Continental: "Winter tires should be used on all four wheel positions. Never put non-radial winter tires on the rear if radials are on the front, except when the vehicle has duals on the rear. On front-wheel-drive or performance vehicles, it may be advisable to install winter or all season tires on all wheel positions to maintain consistent handling in winter conditions."

Please note that while this is intended to outline general guidelines and considerations for tire placement, it is not all-inclusive.

IMPORTANT: Before replacing tires, ALWAYS refer to and follow the vehicle manufacturer's replacement tire restrictions and recommendations.

WARNING: Without tires on the rear axle which have comparable traction qualities to the tires on the front axle, the vehicle may experience adverse handling characteristics. This may result in loss of vehicle control, which could cause serious injury or death.

Two Tires Done Wrong. Legal Claims.

Hydroplaning wrecks can be among the most devastating on the road, especially as the risk of such accidents grow exponentially as speed increases. Spinal cord injuries, severe brain injuries and other disabling conditions are common. As stated in our video introduction, far too many of these cases are ignored because they involve one car wrecks or cases in which the most injured party is thought to be at fault. Often these cases are not pursued because there is not enough insurance to cover the catastrophic nature of the spinal cord or brain injuries.

Failing to properly investigate the tire installation facts in a hydroplaning or fishtailing wreck is a huge mistake. As stated in these pages, all manufacturers recommendations state that the new tires should go on the back. If new tires are installed on the front (the myth as to what should be done) the sellers or installers of such tires are clearly liable for all injuries. The facts of what should be done is so clear cut, that the defense of these cases if often quite meek.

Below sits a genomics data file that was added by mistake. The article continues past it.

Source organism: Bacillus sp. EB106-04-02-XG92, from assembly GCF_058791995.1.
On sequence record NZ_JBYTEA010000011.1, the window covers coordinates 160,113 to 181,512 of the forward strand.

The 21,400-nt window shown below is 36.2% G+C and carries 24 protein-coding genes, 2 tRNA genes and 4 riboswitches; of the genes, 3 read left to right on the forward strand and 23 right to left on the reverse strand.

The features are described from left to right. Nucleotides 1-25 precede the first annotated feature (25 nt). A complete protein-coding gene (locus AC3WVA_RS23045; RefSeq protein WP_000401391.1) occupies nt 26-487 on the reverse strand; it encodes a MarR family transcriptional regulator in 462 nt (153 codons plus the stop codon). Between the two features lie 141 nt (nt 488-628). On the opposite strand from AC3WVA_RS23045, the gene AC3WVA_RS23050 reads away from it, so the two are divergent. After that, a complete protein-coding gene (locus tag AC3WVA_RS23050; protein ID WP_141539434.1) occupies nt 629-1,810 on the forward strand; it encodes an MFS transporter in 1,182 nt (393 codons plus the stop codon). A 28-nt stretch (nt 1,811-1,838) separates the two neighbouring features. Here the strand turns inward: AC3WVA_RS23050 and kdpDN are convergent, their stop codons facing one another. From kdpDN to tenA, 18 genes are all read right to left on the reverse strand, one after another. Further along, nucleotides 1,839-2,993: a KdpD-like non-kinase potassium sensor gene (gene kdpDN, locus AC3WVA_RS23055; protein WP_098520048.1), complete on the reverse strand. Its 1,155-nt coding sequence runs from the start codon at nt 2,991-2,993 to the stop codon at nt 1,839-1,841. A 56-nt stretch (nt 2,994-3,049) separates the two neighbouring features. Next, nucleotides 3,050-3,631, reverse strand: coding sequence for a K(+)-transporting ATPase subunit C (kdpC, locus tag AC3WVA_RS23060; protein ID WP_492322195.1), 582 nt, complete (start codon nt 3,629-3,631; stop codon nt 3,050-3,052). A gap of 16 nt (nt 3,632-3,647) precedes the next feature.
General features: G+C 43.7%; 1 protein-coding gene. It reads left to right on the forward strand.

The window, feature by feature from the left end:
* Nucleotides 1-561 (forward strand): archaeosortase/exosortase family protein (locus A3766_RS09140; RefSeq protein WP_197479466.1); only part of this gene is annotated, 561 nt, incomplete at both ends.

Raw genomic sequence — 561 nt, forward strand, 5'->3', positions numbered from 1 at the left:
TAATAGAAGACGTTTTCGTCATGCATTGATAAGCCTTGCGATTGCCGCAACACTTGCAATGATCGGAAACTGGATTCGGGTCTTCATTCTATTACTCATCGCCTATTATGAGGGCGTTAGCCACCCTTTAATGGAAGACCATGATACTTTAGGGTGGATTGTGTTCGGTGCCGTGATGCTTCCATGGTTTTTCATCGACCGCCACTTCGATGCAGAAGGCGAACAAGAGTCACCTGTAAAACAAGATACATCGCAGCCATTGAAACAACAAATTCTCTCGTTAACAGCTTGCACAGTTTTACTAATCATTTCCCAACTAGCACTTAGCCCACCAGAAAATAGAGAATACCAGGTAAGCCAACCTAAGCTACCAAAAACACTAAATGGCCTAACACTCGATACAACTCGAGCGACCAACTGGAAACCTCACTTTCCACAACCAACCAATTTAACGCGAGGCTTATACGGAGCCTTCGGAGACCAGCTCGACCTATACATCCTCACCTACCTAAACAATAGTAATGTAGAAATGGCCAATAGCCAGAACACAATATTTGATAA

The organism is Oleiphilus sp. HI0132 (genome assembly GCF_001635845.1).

While the legal community is just beginning to become aware as to the legal responsibility for such wrecks, there have been several large settlements against installers.

In a confidential California case, the plaintiff's vehicle lost control in a puddle of water, resulting in a rollover and rendering the plaintiff a quadriplegic. While all of the tires on the plaintiff's car had adequate tread, the defendant sold the plaintiff two new tires just before the accident, and installed them on the front. This was a violation of the defendant's company policy. The case settled for $8.5 million.

In a case against Costco and General Motors that settled for $10,000,000, Costco had installed the two new MIchelin tires on the front and the General Motors dealer had inspected the tires just before the accident and didn't detect the misplacement or was aware of the manufacturer's recommendations.

To win a legal case, it is essential that the tires be inspected while the vehicle is still available, so immediate action is best. If there are new tires on the front and not the back, a clear cut claim can be made.